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Detection of TeV emission from the intriguing composite SNR G327.1-1.1

MPG-Autoren
http://pubman.mpdl.mpg.de/cone/persons/resource/persons30414

Djannati-Atai,  A.
Division Prof. Dr. Werner Hofmann, MPI for Nuclear Physics, Max Planck Society;

http://pubman.mpdl.mpg.de/cone/persons/resource/persons30481

Foerster,  Andreas
Division Prof. Dr. Werner Hofmann, MPI for Nuclear Physics, Max Planck Society;

http://pubman.mpdl.mpg.de/cone/persons/resource/persons30502

Gallant,  Y. A.
Division Prof. Dr. Werner Hofmann, MPI for Nuclear Physics, Max Planck Society;

http://pubman.mpdl.mpg.de/cone/persons/resource/persons30933

Renaud,  M.
Division Prof. Dr. Werner Hofmann, MPI for Nuclear Physics, Max Planck Society;

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Zitation

Acero, F., Djannati-Atai, A., Foerster, A., Gallant, Y. A., Renaud, M., & H.E.S.S. collaboration (2011). Detection of TeV emission from the intriguing composite SNR G327.1-1.1. In Proceedings of the 32nd International Cosmic Ray Conference (pp. 184-186). Retrieved from http://www.ihep.ac.cn/englishttp://www.ihep.ac.cn/english/conference/icrc2011/paper/proc/v7.pdf.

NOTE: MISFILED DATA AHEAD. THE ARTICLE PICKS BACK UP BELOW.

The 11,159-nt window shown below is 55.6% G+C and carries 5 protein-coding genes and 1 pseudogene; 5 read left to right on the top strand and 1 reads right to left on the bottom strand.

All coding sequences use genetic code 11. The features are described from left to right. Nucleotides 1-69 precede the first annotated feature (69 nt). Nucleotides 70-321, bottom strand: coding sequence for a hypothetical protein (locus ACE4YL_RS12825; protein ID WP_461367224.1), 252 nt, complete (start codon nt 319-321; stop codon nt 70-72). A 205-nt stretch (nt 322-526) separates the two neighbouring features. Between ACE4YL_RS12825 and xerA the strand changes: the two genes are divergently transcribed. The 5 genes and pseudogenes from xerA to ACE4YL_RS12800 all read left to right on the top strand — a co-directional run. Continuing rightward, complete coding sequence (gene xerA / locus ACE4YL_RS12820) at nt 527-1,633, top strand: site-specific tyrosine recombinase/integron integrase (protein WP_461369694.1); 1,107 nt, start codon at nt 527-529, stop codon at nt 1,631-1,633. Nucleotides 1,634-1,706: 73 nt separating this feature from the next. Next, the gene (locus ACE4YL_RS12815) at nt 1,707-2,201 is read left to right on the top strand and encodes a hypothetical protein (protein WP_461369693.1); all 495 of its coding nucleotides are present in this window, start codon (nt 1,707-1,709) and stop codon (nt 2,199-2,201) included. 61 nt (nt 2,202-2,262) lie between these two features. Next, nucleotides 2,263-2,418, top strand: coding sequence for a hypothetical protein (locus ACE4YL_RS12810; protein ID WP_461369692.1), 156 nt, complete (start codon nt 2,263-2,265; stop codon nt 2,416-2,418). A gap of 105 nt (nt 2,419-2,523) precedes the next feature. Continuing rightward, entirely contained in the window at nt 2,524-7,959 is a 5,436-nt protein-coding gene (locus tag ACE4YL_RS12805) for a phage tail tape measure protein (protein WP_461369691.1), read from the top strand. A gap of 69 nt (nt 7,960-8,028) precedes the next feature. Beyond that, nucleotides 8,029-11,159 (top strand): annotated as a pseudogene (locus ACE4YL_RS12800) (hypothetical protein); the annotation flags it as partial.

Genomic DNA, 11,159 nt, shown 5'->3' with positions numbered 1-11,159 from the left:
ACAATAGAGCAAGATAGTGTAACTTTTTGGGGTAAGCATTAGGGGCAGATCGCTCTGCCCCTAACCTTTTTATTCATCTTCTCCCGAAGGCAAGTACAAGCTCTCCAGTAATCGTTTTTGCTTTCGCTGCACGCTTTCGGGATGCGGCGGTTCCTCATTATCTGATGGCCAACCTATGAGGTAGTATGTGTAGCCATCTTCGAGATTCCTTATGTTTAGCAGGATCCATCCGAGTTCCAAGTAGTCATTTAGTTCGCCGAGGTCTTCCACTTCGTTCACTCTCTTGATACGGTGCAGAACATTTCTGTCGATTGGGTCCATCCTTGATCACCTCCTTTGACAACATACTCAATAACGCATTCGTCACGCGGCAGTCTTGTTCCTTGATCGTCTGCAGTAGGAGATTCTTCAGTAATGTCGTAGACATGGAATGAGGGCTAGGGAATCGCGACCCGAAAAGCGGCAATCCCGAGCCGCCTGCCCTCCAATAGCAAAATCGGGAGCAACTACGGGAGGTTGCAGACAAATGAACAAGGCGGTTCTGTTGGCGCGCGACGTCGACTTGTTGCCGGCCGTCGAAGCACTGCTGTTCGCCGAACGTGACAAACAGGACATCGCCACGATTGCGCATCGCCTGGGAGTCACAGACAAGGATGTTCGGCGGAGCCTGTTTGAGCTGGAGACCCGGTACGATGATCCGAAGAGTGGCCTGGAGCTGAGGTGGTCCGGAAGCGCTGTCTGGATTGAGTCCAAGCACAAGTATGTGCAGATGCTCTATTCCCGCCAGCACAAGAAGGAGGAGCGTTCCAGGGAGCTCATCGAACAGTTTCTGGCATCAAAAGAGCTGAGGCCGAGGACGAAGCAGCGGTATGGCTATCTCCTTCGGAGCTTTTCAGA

Zitierlink: http://hdl.handle.net/11858/00-001M-0000-000F-4ACD-C
Zusammenfassung
The shock wave of supernova remnants (SNRs) and the wind termination shock in pulsar wind nebula (PWNe) are considered as prime candidates to accelerate the bulk of Galactic cosmic ray (CR) ions and electrons. The SNRs hosting a PWN (known as composite SNRs) provide excellent laboratories to test these hypotheses. The SNR G327.1– 1.1 belongs to this category and exhibits a shell and a bright central PWN, both seen in radio and X-rays. Interestingly, the radio observations of the PWN show an extended blob of emission and a curious narrow finger structure pointing towards the offset compact X-ray source indicating a possible fast moving pulsar in the SNR and/or an asymmetric passage of the reverse shock. We report here on the observations, for a total of 45 hours, of the SNR G327.1–1.1 with the H.E.S.S. telescope array which resulted in the detection of TeV -ray emission in spatial coincidence with the PWN.